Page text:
In fact, we at one point wound up staring at Google maps on an iPhone, as the Elantra's in-dash nav-screen wasn't detailed enough to show us how to negotiate a particularly confusing loop near the Kennedy Center of Performing Arts. Similarly, Hyundai's voice-recognition technology is easier to use than Sync at first, but can become tiring with its multilayered command structure, leading us to believe real owners will find more utility in the Ford system over the long haul.
Hyundai is also the more earnest in following through on its fuel-efficiency claims. Both Ford and Hyundai are heavily touting their small cars' ability to achieve 40 mpg on the highway, but the Focus only does so when equipped with a dual-clutch automatic transmission and a special fuel economy package. Our test car, equipped with a five-speed manual -- no six-speed is offered -- is rated at a still impressive, but less sensational, 26/36-mpg city/highway. The Elantra, on the other hand, is rated at 29/40 mpg regardless of trim level and with either the six-speed automatic that was in our test car or the standard six-speed manual. Over the course of our three days of mixed city and highway driving (including the round trip to D.C. from Ann Arbor, MI), we observed an indicated 36 mpg in the Elantra, versus 33 mpg in the Focus.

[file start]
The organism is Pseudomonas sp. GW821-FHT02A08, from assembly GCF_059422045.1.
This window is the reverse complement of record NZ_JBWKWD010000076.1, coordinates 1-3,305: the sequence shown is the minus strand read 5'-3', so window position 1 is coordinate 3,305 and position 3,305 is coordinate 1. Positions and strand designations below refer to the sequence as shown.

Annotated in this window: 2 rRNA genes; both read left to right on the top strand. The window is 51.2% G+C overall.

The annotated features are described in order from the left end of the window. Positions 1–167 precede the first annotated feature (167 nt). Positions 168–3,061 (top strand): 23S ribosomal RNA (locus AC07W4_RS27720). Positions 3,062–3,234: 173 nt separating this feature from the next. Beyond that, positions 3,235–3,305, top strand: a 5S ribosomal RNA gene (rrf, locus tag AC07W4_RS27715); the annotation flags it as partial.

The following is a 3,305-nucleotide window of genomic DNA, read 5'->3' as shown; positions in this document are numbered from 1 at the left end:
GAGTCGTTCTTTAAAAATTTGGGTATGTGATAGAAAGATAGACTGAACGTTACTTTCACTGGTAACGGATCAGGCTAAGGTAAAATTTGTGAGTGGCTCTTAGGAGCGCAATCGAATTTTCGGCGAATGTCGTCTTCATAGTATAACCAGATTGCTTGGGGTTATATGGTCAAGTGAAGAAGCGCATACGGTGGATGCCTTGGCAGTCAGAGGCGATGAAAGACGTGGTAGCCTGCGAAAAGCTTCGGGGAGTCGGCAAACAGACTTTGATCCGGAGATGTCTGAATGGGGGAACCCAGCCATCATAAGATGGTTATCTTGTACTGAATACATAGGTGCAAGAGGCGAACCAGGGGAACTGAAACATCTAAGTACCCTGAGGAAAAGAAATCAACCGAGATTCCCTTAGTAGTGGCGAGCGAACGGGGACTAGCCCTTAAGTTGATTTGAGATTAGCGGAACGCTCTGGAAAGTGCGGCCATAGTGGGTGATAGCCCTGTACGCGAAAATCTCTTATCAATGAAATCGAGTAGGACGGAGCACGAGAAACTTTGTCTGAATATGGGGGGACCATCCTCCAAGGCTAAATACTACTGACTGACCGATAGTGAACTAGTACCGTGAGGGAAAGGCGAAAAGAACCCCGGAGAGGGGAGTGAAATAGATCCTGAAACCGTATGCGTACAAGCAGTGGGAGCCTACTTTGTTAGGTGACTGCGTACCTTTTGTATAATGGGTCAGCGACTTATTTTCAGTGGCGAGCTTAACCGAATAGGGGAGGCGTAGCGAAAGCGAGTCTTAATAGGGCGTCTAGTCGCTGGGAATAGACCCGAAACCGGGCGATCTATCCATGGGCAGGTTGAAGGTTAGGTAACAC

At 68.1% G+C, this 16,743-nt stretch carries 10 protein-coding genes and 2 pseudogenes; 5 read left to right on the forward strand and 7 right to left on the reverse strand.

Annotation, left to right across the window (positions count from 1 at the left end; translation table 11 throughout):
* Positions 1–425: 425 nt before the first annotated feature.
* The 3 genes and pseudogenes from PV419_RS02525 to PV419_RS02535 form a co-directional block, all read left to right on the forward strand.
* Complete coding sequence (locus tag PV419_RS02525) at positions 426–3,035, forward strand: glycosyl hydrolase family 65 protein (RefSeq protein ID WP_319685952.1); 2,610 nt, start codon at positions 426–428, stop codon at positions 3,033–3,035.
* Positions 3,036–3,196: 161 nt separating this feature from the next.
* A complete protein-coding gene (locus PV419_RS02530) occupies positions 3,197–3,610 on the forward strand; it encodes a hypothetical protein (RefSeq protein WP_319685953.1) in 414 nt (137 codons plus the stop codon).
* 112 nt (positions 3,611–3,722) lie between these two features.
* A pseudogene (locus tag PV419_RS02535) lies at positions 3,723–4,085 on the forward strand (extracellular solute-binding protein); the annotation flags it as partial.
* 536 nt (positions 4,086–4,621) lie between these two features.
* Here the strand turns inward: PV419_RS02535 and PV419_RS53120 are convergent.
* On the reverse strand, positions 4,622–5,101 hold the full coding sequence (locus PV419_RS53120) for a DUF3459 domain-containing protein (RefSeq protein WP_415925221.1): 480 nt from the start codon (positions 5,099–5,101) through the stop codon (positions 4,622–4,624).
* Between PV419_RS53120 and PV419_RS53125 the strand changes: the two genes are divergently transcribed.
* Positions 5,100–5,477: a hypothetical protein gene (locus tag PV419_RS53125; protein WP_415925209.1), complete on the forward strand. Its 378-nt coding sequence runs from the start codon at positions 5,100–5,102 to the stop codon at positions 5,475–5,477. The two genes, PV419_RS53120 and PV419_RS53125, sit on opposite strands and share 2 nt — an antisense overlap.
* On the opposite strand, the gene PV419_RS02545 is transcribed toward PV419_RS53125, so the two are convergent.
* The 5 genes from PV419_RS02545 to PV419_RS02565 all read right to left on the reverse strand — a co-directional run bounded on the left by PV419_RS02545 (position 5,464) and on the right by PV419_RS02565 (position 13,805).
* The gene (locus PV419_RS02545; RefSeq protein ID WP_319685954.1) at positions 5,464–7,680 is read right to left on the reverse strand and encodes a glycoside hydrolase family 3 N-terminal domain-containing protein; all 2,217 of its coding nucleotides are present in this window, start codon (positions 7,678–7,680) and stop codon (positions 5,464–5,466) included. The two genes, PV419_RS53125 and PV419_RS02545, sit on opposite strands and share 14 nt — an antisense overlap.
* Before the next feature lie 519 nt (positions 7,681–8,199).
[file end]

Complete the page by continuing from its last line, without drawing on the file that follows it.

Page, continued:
It's a similar story when it comes to interior space. On paper, the two cars have nearly identical interior dimensions. In real life, the Elantra feels noticeably more spacious, especially in back, where its flat floor allows for easy pass-through and tolerable legroom even for a middle passenger. The Focus feels a bit crowded in front and positively cramped in back, though it scores some points with nicely bolstered front seats and excellent materials quality overall.